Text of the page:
What is our mission, really?
by Kathleen van Schaijik
Apropos of my concern that frequent, mandatory, one-on-one meetings between coordinators and RDs were bound to have a chilling effect on household life, a reader recently said to me, “I don’t see anything wrong with it; you’d have to show me evidence that the RDs were somehow abusing the confidentiality of the coordinators.”
A line in Dr. Miletic’s October article in favor of Distance Education degrees bothered me. He wrote: “As the Church prepares for the twenty-first century, so do we at Franciscan University prepare for a new Evangelization. Technology and the internet make it possible to fulfill our institutional mission of bringing the gospel to the ends of the earth.” Setting aside questions about whether or to what extent the gospel can be spread through technology, I want to protest the idea that it’s Franciscan University’s mission to bring the gospel to the ends of the earth.
It is the Church’s responsibility to evangelize the world. Each individual and institution within the Church has only a specific and limited part to play in this otherwise completely overwhelming mission. FUS’ part is to see to the higher education of the students entrusted to her care.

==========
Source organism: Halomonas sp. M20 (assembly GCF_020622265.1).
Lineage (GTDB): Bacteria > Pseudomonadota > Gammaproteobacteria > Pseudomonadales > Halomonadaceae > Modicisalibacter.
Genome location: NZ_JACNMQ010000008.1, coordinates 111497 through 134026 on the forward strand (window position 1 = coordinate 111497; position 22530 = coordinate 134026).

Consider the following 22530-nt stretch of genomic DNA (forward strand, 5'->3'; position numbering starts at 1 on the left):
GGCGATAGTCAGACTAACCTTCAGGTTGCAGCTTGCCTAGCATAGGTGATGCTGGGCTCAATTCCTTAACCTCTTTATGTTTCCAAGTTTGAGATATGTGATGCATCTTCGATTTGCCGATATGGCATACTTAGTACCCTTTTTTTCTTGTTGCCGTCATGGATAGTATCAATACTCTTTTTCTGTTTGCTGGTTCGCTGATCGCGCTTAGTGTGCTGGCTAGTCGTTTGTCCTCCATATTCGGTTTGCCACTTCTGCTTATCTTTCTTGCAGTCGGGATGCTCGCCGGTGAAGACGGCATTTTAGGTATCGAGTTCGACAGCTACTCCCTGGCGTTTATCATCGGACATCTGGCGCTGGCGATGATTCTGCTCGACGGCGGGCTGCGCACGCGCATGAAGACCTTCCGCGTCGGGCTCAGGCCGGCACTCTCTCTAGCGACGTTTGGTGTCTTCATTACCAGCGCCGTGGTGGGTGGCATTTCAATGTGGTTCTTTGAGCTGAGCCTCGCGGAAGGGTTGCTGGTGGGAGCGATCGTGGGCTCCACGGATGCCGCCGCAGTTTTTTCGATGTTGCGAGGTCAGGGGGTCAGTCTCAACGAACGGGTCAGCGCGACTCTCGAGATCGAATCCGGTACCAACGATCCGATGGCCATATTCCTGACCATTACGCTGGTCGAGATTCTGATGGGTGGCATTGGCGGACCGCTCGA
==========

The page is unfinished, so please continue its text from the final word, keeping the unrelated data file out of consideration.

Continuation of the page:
I may seem to be quibbling needlessly over terms, but there is something very practical at stake. If we think it’s our task to evangelize the whole world, we will spread ourselves far too thin. Instead of concentrating on giving the best possible formation to the students we have, we will think: “How can we get the rudiments out to the greatest number?” If we have the whole world in our sights, what we will chiefly notice about our own students is that they are exceptionally well-off—practically glutted with the Good News. So, rather than striving to provide a deeper, fuller, more excellent and rigorous education for them, we will throw our resources and creative energies behind efforts to come up with more efficient and further-reaching means of getting the basic message out to others—people normally beyond the range (intellectually, geographically, financially or otherwise) of an institution like ours.
But, in spreading ourselves too thin, we will make a poor job of our real mission. We will wind up short-changing our students—sending them out into the world imperfectly prepared for their own particular tasks within the Church, whether as artists, intellectuals, priests, parents, businessmen, or missionaries.